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Epidemiology. 1991 Mar;2(2):98-106.

The sexually transmitted disease model for cervical cancer: incoherent epidemiologic findings and the role of misclassification of human papillomavirus infection.

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  • 1Equipe de recherche en épidémiologie, Institut Armand-Frappier, Université du Québec, Laval, Canada.

Abstract

The definition of cervical neoplasia as a sexually determined disease caused by some types of human papillomavirus has been widely accepted. Recent epidemiologic studies, however, have failed to identify a correlation between sexual activity and human papillomavirus infection. Moreover, sexual activity has also been shown to be independent of human papillomavirus infection in increasing cervical cancer risk. These incoherences are analyzed with respect to etiologic models for cervical neoplasia and by considering the role of misclassification of human papillomavirus infection in interpreting the relations assumed under these models. Even small levels of misclassification can considerably distort (1) the presumed prevalence of viral infection, (2) the association between sexual activity and human papillomavirus infection, and (3) the ability to control the relation between sexual activity and cancer by human papillomavirus infection. In field surveys, the presumed rates of human papillomavirus infection based on a DNA assay such as the filter in situ hybridization may be a gross overestimation of the true viral prevalence. Use of moderately misclassified human papillomavirus infection test results for effect estimation and covariate adjustment in data analysis may seriously distort the underlying relations. Consequently, considering these conditions, the apparent incoherence of recent epidemiologic findings should not be construed as evidence against the role of human papillomavirus in the etiology of cervical cancer or the validity of the sexually transmitted disease model.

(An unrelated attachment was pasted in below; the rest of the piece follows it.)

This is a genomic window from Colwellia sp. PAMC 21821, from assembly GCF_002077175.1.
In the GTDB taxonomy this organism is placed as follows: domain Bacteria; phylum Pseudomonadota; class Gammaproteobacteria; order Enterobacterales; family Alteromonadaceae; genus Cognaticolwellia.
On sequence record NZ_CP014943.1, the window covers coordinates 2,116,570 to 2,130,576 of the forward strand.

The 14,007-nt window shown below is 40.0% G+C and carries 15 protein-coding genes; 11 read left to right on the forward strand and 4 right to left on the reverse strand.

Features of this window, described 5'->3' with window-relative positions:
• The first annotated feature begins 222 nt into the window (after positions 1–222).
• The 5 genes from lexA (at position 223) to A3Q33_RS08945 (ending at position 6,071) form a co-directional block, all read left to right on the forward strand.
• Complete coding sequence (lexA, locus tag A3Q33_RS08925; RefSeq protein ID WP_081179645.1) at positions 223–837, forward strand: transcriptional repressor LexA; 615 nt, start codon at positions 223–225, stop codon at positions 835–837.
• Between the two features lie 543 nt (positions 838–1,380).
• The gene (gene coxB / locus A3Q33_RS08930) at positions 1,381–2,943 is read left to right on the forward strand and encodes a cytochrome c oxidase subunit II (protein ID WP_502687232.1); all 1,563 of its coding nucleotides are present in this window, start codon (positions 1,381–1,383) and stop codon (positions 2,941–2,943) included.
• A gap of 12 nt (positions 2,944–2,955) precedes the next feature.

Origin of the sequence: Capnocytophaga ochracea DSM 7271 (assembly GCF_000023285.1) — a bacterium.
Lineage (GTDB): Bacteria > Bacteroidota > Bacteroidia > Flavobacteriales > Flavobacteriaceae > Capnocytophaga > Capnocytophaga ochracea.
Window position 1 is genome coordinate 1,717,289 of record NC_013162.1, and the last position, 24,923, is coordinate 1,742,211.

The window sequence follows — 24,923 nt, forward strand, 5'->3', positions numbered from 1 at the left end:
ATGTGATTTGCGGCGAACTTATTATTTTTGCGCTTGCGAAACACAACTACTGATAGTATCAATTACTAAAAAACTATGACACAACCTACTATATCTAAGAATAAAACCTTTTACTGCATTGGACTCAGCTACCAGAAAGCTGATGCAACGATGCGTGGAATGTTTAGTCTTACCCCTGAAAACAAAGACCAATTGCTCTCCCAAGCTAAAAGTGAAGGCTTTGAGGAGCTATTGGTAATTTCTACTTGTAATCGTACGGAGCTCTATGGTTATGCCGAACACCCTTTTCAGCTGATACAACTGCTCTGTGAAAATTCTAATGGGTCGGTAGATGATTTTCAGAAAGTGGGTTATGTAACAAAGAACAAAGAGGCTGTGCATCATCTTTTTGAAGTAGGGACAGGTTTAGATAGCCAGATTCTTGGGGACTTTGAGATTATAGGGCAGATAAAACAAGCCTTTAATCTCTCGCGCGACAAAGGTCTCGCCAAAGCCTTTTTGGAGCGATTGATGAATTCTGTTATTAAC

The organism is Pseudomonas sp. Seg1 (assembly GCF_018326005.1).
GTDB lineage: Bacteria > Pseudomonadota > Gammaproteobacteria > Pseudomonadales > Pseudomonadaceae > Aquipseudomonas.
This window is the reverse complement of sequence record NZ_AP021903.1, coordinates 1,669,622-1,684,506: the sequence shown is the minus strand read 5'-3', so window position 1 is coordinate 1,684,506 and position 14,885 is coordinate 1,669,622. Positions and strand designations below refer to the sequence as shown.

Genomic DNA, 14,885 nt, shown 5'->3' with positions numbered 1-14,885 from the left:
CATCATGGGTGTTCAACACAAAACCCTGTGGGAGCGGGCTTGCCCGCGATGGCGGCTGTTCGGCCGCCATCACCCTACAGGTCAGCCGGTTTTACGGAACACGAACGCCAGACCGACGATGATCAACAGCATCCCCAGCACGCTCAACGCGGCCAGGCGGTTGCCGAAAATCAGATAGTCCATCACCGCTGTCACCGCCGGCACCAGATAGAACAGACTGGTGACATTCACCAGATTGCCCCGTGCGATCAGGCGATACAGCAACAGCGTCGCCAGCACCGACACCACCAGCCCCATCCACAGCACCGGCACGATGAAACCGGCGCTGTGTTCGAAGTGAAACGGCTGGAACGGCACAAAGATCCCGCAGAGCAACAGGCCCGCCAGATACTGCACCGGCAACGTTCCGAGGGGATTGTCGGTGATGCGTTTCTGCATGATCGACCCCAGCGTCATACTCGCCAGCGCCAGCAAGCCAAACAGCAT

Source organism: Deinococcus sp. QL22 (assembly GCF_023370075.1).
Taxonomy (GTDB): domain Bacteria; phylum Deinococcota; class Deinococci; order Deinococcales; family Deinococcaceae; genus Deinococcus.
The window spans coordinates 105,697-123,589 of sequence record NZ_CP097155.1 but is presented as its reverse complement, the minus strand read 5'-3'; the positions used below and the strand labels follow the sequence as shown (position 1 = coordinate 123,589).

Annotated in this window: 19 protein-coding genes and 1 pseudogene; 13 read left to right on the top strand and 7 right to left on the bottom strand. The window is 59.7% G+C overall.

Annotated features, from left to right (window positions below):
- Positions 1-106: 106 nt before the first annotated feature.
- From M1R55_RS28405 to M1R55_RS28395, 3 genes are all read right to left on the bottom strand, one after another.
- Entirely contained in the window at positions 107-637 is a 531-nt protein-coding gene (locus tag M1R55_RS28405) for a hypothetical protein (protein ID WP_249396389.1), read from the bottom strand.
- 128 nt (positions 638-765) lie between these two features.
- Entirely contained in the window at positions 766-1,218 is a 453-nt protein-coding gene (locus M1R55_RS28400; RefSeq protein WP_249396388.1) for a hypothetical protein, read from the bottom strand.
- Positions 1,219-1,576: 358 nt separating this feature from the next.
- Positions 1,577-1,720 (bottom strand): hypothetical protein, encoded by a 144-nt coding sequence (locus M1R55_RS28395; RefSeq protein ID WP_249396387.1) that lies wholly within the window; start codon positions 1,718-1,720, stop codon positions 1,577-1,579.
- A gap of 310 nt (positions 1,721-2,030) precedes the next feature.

PMID:
1657209
[PubMed - indexed for MEDLINE]
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